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Annan Criticizes Transfer of Power in Togo


On a day when the African Union suspended Togo, Secretary-General Annan used the country as an example of what he called "worrying developments" in the west African region. "As the current crisis in Togo reminds us, much remains to be done to establish peaceful, constitutional transfers of power as the region's norm. I urge all sides in Togo to exercise maximum restraint while efforts continue to find a peaceful solution to this crisis," he said.

In comments to the Security Council, the secretary-general expressed serious concern about conflicts in several west African countries. He suggested the key to improvement lies in better governance.

Mr. Annan's special envoy to the region, Ahmedou Ould-Abdallah said Togo is a reminder that a failure to address small crises in a fragile region can lead to larger crises. "Togo, where a clumsy alternation of power was followed by great confusion, is a clear illustration of the fragility of peace and stability in parts of west Africa. Togo should also remind us that unless we address small crises in a timely and coherent manner, these could easily be transformed into bigger and more complicated issues, as happened in Cote d'Ivoire," he said. "One of our concerns is also what would happen next October with scheduled elections in Cote d'Ivoire and Liberia. What possible impact on Sierra Leone?"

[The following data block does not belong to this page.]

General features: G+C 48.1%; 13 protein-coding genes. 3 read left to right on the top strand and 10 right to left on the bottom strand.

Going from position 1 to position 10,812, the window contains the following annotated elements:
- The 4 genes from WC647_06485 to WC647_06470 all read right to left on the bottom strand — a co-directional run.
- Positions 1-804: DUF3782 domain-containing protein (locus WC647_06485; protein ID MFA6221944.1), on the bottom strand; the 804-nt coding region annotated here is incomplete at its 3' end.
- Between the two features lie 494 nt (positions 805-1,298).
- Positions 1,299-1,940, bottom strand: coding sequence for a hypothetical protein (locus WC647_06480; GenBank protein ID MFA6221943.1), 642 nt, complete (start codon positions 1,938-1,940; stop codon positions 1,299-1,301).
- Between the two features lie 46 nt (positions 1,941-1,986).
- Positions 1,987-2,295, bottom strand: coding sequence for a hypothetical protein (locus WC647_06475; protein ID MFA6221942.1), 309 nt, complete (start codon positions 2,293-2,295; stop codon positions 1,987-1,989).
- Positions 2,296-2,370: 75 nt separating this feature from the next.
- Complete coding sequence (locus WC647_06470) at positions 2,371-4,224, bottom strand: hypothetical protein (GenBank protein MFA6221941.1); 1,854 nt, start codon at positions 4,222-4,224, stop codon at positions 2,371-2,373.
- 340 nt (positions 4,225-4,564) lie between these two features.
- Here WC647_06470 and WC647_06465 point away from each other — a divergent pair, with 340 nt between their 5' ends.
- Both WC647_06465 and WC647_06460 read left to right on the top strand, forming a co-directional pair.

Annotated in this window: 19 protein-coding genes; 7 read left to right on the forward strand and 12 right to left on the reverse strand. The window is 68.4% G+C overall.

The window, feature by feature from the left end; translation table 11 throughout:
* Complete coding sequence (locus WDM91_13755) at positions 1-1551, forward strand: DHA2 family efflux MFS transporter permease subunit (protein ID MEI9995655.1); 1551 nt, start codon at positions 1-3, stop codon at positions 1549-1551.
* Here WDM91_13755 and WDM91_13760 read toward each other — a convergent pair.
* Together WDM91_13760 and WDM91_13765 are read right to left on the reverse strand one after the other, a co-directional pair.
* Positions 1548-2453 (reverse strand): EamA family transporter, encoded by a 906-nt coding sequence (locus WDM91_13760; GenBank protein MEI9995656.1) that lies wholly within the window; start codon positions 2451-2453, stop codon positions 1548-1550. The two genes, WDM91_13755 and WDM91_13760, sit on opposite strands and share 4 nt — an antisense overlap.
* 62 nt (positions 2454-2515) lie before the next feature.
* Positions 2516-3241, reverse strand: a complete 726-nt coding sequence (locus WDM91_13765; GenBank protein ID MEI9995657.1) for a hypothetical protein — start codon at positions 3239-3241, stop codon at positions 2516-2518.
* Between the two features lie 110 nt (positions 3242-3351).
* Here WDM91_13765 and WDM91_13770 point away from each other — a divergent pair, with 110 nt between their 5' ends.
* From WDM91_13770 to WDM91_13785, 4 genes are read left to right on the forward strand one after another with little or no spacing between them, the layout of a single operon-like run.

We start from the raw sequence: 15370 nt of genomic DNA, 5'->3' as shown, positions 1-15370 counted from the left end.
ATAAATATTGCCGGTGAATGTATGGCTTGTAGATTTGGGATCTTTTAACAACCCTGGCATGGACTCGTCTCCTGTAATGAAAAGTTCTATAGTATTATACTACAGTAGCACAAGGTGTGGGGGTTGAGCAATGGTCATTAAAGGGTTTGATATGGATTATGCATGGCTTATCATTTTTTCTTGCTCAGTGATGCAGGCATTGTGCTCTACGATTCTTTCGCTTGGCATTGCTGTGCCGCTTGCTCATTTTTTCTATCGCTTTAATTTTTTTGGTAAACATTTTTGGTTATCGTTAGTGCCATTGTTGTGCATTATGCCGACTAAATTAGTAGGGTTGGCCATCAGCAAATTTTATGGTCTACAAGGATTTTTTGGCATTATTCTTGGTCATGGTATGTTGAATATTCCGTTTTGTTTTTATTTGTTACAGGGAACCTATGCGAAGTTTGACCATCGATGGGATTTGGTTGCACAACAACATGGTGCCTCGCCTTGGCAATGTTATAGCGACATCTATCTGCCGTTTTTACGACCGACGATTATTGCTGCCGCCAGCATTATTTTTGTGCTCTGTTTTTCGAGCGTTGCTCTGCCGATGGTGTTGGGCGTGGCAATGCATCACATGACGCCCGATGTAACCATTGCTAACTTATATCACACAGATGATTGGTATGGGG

Faure Gnassingbe, previously a government minister in Togo, was put in power by the military after the abrupt death earlier this month of his father, Gnassingbe Eyadema, who led the country for 38 years.

The Security Council issued a statement Friday expressing concern that power struggles involving members of security and armed forces could further destabilize the west African region.

The statement also noted that military and security forces are involved in smuggling of weapons, drugs and natural resources. It also called for greater attention to other problems rampant in west Africa, including human trafficking, extortion at roadblocks, money laundering, and the inability of governments to combat criminal activity.